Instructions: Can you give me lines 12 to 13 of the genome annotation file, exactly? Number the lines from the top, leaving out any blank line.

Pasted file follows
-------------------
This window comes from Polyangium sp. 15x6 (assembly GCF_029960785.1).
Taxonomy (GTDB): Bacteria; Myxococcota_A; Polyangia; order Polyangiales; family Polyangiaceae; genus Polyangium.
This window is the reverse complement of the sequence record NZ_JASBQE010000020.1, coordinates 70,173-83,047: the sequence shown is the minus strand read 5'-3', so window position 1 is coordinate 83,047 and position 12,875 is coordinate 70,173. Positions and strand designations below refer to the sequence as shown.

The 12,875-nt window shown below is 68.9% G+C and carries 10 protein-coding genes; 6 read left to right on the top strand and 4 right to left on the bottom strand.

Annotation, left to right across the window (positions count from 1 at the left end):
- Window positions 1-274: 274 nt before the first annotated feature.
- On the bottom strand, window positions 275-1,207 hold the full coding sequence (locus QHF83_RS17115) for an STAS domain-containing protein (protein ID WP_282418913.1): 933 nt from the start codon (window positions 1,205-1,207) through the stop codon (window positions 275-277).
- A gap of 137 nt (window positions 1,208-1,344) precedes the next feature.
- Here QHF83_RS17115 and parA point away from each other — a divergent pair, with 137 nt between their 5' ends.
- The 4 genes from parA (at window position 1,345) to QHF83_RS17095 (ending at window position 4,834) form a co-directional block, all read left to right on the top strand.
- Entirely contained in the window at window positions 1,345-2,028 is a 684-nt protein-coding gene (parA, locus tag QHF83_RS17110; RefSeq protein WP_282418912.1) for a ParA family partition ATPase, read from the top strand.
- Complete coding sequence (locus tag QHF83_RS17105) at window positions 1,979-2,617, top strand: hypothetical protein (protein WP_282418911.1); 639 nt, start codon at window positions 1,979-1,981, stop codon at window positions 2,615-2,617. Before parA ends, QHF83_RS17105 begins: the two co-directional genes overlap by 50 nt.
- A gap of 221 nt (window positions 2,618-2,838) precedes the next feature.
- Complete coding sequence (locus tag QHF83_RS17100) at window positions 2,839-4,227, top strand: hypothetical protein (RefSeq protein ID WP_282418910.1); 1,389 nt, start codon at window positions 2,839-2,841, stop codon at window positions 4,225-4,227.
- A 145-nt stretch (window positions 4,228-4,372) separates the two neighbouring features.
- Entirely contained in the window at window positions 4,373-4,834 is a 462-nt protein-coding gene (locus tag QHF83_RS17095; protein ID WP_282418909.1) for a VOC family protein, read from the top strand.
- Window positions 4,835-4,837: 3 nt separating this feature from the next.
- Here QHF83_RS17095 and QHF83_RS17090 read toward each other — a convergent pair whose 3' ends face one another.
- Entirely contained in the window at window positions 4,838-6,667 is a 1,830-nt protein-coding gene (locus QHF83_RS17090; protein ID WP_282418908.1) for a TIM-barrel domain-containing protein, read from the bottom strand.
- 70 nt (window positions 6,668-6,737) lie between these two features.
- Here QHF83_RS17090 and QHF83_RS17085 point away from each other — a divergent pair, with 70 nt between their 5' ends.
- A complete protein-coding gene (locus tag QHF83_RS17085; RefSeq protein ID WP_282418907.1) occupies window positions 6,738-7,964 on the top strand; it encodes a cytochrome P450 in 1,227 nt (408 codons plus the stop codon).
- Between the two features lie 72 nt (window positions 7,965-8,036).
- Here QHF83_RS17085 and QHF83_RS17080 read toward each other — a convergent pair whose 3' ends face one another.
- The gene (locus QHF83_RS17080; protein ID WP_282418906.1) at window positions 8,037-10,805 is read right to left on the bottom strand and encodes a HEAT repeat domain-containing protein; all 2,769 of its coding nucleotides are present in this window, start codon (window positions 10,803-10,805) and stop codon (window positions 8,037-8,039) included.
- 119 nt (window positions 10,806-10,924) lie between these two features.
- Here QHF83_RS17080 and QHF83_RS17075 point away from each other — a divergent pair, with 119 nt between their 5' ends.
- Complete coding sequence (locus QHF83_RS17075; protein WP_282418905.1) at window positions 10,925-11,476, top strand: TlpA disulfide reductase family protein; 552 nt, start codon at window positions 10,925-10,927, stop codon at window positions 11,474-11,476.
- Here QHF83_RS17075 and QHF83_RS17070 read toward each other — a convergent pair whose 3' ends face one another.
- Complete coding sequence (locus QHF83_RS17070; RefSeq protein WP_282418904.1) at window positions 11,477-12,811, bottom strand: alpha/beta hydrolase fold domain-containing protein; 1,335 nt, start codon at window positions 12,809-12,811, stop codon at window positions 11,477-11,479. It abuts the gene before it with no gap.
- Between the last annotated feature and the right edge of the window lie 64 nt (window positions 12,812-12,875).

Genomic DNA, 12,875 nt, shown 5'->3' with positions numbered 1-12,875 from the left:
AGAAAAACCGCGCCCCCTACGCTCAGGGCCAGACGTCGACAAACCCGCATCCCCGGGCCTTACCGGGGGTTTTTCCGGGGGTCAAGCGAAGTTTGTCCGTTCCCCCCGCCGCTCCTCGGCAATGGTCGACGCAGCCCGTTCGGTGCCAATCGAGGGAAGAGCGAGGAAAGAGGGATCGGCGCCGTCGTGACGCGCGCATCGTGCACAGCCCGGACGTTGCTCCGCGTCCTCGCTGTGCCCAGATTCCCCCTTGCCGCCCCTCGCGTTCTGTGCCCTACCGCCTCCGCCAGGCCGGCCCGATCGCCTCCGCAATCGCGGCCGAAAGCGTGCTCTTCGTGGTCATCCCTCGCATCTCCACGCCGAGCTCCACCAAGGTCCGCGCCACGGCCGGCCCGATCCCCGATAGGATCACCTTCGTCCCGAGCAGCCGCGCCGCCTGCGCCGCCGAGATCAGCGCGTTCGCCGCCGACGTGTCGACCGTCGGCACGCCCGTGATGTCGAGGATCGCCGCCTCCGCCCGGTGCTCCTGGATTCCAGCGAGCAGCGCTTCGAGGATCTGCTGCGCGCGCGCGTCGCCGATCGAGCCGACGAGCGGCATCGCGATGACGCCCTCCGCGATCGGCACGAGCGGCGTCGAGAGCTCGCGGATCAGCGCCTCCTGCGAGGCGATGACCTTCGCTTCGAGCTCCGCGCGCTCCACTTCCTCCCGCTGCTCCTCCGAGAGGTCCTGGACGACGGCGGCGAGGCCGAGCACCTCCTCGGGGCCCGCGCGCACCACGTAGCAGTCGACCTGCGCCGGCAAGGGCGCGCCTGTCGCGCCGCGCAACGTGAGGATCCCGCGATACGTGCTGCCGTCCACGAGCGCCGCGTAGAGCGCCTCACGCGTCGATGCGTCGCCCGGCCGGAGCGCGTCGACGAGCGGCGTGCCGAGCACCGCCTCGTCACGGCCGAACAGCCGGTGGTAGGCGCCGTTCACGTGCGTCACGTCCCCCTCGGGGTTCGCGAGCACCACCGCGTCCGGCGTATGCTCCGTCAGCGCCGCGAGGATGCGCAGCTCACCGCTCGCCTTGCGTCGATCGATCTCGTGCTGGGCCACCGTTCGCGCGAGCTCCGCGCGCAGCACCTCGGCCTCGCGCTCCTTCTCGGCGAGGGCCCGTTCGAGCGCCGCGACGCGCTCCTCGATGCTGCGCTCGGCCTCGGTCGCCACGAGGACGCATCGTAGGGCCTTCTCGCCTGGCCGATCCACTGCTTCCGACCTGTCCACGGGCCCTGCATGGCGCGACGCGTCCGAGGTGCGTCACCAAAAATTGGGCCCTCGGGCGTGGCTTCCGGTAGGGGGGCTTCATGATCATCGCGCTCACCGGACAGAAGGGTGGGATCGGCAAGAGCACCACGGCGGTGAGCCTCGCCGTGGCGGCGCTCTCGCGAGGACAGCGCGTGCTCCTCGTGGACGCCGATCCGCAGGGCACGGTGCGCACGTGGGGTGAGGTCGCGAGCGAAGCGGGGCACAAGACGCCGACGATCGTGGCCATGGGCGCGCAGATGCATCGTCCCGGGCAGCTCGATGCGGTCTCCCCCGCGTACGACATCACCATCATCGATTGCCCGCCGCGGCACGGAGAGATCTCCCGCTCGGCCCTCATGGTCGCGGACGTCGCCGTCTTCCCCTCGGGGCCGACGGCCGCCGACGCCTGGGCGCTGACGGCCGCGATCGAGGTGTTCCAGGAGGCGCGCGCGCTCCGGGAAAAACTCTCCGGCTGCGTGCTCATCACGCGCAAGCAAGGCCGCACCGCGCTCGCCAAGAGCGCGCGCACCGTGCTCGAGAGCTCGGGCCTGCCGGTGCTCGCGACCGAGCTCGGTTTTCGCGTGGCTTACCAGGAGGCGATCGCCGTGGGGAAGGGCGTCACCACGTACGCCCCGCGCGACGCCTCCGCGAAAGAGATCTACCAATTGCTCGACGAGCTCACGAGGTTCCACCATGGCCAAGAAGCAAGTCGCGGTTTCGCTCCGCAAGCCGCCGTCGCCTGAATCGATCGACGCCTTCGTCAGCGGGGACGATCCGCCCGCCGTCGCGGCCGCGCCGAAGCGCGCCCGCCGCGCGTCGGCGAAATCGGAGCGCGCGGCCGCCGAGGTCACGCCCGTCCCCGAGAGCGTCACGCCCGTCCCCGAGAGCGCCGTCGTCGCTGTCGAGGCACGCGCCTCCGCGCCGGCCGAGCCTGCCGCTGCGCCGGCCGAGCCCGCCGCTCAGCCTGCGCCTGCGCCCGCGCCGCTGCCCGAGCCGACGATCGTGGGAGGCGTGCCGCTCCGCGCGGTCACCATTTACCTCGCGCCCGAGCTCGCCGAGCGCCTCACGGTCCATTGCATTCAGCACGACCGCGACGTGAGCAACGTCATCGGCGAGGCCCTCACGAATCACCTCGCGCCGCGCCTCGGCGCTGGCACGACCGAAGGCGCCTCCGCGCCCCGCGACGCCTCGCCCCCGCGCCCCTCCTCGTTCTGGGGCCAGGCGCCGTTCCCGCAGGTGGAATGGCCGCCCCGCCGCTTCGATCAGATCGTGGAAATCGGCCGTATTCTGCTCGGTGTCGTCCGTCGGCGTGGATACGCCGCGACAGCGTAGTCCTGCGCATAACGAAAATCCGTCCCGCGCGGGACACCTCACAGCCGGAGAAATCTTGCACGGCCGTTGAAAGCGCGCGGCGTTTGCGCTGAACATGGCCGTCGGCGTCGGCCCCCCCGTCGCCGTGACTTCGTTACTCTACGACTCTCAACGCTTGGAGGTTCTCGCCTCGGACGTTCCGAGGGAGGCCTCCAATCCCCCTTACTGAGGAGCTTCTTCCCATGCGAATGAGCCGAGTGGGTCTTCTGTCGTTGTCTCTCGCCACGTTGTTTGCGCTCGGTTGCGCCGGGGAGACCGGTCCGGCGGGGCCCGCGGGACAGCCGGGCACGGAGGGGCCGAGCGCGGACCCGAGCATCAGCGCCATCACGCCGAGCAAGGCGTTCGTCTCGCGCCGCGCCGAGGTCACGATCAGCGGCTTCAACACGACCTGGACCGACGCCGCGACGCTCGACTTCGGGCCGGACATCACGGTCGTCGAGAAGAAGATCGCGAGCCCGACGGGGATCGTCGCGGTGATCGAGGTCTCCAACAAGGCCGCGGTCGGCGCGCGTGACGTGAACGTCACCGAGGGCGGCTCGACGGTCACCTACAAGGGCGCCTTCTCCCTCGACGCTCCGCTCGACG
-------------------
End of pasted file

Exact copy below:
- Complete coding sequence (locus tag QHF83_RS17105) at window positions 1,979-2,617, top strand: hypothetical protein (protein WP_282418911.1); 639 nt, start codon at window positions 1,979-1,981, stop codon at window positions 2,615-2,617. Before parA ends, QHF83_RS17105 begins: the two co-directional genes overlap by 50 nt.
- A gap of 221 nt (window positions 2,618-2,838) precedes the next feature.